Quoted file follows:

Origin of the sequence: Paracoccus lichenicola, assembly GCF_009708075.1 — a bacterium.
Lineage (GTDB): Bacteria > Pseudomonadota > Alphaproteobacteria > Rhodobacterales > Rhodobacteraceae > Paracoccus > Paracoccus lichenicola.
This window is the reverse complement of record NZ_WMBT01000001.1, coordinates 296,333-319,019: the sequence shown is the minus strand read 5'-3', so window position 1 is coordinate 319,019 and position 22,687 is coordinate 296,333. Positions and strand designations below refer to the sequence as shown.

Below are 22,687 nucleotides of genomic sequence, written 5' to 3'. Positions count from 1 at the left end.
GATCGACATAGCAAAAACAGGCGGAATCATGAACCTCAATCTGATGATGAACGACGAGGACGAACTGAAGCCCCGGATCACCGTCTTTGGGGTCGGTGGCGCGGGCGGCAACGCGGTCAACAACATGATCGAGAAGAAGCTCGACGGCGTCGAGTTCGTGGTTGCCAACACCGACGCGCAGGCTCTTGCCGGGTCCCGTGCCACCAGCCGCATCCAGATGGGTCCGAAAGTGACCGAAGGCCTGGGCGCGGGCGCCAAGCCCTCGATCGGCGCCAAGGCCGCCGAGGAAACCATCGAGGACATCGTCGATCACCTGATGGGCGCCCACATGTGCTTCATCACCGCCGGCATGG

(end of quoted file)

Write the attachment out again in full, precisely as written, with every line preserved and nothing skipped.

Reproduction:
Origin of the sequence: Paracoccus lichenicola, assembly GCF_009708075.1 — a bacterium.
Lineage (GTDB): Bacteria > Pseudomonadota > Alphaproteobacteria > Rhodobacterales > Rhodobacteraceae > Paracoccus > Paracoccus lichenicola.
This window is the reverse complement of record NZ_WMBT01000001.1, coordinates 296,333-319,019: the sequence shown is the minus strand read 5'-3', so window position 1 is coordinate 319,019 and position 22,687 is coordinate 296,333. Positions and strand designations below refer to the sequence as shown.

Below are 22,687 nucleotides of genomic sequence, written 5' to 3'. Positions count from 1 at the left end.
GATCGACATAGCAAAAACAGGCGGAATCATGAACCTCAATCTGATGATGAACGACGAGGACGAACTGAAGCCCCGGATCACCGTCTTTGGGGTCGGTGGCGCGGGCGGCAACGCGGTCAACAACATGATCGAGAAGAAGCTCGACGGCGTCGAGTTCGTGGTTGCCAACACCGACGCGCAGGCTCTTGCCGGGTCCCGTGCCACCAGCCGCATCCAGATGGGTCCGAAAGTGACCGAAGGCCTGGGCGCGGGCGCCAAGCCCTCGATCGGCGCCAAGGCCGCCGAGGAAACCATCGAGGACATCGTCGATCACCTGATGGGCGCCCACATGTGCTTCATCACCGCCGGCATGG